kencko | Food as Medicine

    research highlights

    Imperial College London

    5-a-day good, 10-a-day better: A 2017 meta-study, covering 2 million subjects worldwide, found that around 7.8 million premature deaths could be prevented every year if people ate ten servings of fresh produce daily. Evidence

    Harvard University

    A diet rich in vegetables and fruits can lower blood pressure, reduce the risk of heart disease and stroke, prevent some types of cancer, lower risk of eye and digestive problems, and help keep appetite in check. Evidence

    Oxford University (Martin School)

    A global switch to diets that rely less on meat and more on fruit and vegetables could save up to 8 million lives by 2050, reduce greenhouse gas emissions by two thirds, and lead to savings of $1.5 trillion (US). Evidence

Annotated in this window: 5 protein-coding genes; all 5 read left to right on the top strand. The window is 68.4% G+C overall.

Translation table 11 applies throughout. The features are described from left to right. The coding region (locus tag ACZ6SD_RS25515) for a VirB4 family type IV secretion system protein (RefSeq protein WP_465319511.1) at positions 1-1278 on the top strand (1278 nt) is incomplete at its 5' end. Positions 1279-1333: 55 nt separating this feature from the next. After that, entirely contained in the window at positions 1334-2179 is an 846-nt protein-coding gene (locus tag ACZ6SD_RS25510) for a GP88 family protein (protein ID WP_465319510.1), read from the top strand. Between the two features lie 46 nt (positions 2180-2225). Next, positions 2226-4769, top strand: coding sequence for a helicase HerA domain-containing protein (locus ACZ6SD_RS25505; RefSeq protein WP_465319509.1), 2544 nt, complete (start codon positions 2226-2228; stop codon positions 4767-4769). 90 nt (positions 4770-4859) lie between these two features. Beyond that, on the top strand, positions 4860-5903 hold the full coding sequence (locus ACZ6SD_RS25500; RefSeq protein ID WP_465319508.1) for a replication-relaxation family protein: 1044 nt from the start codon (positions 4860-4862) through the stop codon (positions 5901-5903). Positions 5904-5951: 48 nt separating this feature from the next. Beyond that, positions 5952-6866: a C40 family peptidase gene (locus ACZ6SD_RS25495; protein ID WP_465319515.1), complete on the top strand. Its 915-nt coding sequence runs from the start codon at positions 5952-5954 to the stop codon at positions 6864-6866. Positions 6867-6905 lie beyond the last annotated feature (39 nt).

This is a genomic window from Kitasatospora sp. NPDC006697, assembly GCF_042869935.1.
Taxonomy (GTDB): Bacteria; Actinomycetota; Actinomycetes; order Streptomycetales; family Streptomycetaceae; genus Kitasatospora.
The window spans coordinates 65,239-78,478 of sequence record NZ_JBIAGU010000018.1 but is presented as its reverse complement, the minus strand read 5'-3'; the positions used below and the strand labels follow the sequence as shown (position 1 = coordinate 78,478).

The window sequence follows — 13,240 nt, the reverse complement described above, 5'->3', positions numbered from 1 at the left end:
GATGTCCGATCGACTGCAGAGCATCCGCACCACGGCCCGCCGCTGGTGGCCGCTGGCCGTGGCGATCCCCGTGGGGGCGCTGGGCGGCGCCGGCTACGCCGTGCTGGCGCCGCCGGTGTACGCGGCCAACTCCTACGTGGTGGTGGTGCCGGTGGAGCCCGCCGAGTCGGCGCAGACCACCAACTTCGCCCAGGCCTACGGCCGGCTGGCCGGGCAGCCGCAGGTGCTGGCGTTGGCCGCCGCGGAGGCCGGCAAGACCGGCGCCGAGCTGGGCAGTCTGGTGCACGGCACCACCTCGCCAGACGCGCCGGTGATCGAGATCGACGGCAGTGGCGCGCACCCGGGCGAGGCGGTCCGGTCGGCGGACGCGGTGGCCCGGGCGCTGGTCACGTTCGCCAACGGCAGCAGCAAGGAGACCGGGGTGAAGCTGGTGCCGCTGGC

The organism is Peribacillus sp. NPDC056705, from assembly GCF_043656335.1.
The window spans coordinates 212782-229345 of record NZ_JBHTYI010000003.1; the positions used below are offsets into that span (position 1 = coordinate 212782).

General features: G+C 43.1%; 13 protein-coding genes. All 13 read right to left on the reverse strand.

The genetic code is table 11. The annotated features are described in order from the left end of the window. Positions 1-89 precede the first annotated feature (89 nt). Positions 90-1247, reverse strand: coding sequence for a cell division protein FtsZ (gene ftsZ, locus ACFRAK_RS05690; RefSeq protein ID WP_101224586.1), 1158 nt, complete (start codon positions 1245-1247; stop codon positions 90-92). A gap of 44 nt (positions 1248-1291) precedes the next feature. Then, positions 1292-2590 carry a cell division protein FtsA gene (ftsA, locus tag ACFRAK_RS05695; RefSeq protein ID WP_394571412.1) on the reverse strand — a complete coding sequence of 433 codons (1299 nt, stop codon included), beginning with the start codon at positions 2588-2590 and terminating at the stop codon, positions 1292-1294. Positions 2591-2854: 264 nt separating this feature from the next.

WHO Recommendations

    As part of a healthy diet low in fat, sugars and sodium, WHO suggests consuming more than 400 grams of fruits and vegetables per day to improve overall health and reduce the risk of certain noncommunicable diseases. Evidence

    Sheffield Hallam University, UK

    Freeze-dried fruits and vegetables showed minimal losses in Vitamin C content, total phenolic content and total antioxidant capacity compared to fresh. Evidence

    International Journal of Molecular Sciences

    Freeze-drying preserves the antioxidant properties of tropical fruits including mango and papaya. Evidence

    Université Laval, Quebec City

    A literature review of past research on freeze-drying technologies as applied to fruits and vegetables. Evidence